Now that Pinoys are talking about the elections, many political operators are pushing and claiming that their candidates are what the people want. To prove their point, they use social media to conduct surveys. To accurately hear the people’s voices as they claim, they use the FB reaction buttons assigned to candidates and wait for Facebook users to click these reactions.
With this method, Pinoy social media users are made to believe that Facebook surveys are unbiased and that the results represent the people’s voice. This method looks legitimate as a user is only limited to one reaction. But if you’re the team’s social media expert and your candidate is not performing well, you would do everything to make them look better, right?
Here’s how to manipulate social media surveys in favor of your candidate.
If your candidate is lagging, you can show your support by buying reactions and “deploy” them on the link of that survey. The problem is, many of these paid reactions have middle eastern names that vigilant Pinoy social media users would indeed see. So be ready to spend for nothing. You can buy 100 reactions for 3USD up to 2000 reactions for 29USD.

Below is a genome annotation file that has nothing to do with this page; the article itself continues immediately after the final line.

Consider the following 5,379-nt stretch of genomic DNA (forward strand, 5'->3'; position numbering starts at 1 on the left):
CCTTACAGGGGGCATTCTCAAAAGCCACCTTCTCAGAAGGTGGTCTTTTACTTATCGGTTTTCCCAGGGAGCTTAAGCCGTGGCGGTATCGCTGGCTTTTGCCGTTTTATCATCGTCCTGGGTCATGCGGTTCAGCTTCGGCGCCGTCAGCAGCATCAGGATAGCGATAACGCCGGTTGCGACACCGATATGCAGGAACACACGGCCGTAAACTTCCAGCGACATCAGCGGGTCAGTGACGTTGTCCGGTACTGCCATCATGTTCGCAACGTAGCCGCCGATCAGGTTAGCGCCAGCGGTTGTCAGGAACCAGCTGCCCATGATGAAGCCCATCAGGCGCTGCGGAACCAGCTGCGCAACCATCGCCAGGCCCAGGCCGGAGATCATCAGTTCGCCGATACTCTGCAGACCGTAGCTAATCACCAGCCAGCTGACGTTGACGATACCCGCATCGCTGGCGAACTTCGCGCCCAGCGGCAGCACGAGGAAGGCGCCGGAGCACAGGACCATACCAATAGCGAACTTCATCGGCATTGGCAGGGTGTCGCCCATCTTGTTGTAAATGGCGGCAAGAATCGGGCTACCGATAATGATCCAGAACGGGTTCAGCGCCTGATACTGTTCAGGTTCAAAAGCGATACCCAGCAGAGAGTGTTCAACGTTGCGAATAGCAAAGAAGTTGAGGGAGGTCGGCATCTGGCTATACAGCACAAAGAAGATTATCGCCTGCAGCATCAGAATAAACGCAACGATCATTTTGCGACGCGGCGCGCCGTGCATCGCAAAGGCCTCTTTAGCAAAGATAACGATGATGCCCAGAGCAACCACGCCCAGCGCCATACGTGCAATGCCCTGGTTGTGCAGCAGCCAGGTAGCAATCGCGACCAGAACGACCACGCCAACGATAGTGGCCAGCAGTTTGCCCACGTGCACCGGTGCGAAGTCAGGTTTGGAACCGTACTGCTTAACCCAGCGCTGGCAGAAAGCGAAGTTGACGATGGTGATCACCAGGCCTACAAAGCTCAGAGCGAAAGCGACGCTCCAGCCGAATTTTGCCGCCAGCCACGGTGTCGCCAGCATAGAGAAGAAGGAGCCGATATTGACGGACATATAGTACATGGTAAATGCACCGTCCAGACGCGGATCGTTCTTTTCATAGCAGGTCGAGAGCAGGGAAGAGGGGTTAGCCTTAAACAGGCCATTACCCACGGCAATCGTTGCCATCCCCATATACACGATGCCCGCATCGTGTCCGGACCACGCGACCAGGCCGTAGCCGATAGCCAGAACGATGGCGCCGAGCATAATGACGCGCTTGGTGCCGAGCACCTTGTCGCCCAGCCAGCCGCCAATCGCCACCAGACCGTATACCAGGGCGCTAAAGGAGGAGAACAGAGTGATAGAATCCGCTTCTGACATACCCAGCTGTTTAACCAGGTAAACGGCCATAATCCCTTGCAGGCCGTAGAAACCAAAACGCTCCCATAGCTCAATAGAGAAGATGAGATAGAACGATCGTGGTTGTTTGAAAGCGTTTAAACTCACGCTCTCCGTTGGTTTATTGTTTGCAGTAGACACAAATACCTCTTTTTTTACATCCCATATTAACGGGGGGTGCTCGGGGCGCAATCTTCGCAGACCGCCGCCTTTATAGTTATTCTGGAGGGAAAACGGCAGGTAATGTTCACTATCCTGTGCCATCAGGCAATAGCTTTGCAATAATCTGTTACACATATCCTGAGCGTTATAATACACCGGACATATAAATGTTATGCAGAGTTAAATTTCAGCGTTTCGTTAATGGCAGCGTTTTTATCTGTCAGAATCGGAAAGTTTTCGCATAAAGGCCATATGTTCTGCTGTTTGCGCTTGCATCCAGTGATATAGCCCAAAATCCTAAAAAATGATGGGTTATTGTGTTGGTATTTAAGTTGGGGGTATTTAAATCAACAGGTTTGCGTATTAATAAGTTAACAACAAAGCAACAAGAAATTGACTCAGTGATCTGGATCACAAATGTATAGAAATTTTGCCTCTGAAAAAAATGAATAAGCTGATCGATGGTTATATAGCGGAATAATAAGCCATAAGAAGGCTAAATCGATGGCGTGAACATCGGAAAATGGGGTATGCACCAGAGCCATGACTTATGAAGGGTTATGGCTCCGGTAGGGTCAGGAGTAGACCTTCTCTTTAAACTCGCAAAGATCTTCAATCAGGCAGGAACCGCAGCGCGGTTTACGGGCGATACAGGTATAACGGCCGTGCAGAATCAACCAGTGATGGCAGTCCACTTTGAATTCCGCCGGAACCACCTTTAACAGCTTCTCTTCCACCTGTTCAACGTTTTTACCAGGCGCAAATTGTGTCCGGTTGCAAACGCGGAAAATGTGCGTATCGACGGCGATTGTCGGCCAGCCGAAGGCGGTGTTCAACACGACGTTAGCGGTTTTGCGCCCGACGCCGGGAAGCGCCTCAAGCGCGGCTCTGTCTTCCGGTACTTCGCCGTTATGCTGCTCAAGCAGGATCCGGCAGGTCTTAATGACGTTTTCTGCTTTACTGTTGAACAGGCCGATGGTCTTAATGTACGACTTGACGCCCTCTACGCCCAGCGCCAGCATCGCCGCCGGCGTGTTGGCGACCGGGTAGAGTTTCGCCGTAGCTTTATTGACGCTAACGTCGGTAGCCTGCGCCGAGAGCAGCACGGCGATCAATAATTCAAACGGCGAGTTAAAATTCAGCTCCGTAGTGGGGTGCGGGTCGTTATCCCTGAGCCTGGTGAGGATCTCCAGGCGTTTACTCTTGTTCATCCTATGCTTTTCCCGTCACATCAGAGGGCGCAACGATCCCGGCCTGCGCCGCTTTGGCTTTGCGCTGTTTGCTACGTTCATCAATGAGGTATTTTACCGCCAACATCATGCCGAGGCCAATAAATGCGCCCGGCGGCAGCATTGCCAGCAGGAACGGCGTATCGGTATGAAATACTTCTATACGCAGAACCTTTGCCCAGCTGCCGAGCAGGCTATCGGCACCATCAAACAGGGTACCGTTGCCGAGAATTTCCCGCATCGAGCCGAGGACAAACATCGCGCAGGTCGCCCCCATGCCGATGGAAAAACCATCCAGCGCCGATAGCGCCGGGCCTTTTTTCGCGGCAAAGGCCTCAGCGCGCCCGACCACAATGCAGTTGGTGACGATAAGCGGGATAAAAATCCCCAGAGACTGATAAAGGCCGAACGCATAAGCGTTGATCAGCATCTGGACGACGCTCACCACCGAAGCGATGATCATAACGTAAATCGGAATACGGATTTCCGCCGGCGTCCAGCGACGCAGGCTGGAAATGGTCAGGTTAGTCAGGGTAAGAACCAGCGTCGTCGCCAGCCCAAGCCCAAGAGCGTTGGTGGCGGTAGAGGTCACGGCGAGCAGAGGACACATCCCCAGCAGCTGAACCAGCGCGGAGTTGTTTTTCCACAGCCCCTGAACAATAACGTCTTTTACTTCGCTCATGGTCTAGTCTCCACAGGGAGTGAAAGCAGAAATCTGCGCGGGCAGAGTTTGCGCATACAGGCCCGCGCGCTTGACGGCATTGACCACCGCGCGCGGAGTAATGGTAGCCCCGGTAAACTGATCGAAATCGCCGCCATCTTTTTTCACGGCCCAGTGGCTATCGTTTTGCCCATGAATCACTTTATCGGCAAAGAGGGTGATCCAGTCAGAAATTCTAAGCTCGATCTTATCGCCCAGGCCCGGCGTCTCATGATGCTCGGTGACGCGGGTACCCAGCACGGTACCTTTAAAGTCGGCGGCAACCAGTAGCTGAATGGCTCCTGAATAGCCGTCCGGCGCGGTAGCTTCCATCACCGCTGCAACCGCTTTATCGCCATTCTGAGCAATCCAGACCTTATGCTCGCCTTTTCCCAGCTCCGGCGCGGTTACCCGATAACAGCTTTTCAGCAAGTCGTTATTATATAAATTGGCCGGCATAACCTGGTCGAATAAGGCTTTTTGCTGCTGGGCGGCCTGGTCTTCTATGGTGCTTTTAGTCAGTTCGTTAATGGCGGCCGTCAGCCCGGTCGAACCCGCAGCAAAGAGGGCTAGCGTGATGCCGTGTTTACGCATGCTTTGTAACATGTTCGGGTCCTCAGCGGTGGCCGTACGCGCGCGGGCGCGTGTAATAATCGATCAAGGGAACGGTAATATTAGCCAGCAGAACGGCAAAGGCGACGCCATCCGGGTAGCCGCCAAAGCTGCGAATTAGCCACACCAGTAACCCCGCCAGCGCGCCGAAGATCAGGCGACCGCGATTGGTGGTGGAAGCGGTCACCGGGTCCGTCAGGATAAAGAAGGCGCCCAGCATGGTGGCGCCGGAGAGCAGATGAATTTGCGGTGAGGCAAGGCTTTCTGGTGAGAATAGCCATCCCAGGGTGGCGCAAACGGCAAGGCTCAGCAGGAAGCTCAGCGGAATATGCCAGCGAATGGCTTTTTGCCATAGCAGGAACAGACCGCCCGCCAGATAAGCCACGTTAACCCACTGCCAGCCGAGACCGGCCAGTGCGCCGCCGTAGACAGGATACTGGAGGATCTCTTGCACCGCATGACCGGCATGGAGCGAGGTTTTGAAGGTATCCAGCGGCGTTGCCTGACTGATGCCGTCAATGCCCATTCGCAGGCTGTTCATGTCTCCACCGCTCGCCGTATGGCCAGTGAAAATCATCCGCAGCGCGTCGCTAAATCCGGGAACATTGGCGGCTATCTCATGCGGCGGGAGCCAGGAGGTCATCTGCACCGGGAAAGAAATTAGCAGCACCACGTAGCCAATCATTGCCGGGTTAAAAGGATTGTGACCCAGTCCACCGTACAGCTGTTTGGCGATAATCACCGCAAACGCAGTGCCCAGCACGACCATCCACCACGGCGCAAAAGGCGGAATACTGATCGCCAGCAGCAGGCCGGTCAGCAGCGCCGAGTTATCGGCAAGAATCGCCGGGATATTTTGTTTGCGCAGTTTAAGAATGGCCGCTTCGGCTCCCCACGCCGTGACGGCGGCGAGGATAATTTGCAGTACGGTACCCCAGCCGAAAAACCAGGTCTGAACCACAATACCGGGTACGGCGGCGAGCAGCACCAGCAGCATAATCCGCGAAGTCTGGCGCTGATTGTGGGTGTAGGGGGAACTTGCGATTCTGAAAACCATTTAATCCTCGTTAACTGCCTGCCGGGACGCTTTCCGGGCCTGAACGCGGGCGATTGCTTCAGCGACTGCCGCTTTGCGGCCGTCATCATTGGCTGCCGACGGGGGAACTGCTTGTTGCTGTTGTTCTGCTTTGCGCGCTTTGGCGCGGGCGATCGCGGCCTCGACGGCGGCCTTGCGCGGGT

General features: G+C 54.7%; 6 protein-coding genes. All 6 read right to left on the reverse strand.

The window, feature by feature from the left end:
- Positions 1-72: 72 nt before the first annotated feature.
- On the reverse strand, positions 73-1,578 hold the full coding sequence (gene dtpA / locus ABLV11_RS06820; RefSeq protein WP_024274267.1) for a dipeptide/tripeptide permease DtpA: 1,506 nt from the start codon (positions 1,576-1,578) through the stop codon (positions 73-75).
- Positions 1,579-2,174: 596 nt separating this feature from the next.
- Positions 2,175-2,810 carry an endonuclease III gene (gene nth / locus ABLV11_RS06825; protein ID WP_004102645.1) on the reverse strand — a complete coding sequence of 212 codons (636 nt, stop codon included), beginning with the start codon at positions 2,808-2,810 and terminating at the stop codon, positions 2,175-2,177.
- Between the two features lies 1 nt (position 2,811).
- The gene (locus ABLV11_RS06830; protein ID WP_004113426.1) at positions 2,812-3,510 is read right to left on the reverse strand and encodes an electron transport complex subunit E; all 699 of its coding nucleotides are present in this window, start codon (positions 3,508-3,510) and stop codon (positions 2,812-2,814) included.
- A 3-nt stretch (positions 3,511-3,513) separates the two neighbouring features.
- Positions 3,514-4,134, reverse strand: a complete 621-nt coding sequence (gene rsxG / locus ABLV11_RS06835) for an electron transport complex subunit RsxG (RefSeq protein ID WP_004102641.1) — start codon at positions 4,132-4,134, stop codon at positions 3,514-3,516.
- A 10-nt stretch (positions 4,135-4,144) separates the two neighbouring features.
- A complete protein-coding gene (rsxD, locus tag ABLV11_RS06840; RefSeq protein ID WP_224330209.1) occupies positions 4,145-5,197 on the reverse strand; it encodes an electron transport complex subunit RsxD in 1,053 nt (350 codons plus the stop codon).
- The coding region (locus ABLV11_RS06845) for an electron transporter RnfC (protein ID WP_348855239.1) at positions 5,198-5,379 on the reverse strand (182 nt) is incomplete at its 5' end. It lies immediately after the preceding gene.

I’m not encouraging you to cheat. What I’m saying is, don’t believe Facebook surveys as they could be manipulated. Remember Facebook, the platform these surveys are running is business. It would put profit above everything, including user safety and security.
To prove this, I ordered 100 heart reactions online. I gave the link to a Facebook post talking about this unreliable survey. Just minutes after my order was approved, the 31 heart reactions on that post suddenly became 131 heart reactions. All new heart reactions come from what look like Vietnamese users.
Be wary of these surveys and do not be influenced by posts that show a particular candidate is the people’s choice because he or she has more user reactions than other candidates. This experiment indicates that these Facebook surveys could be manipulated.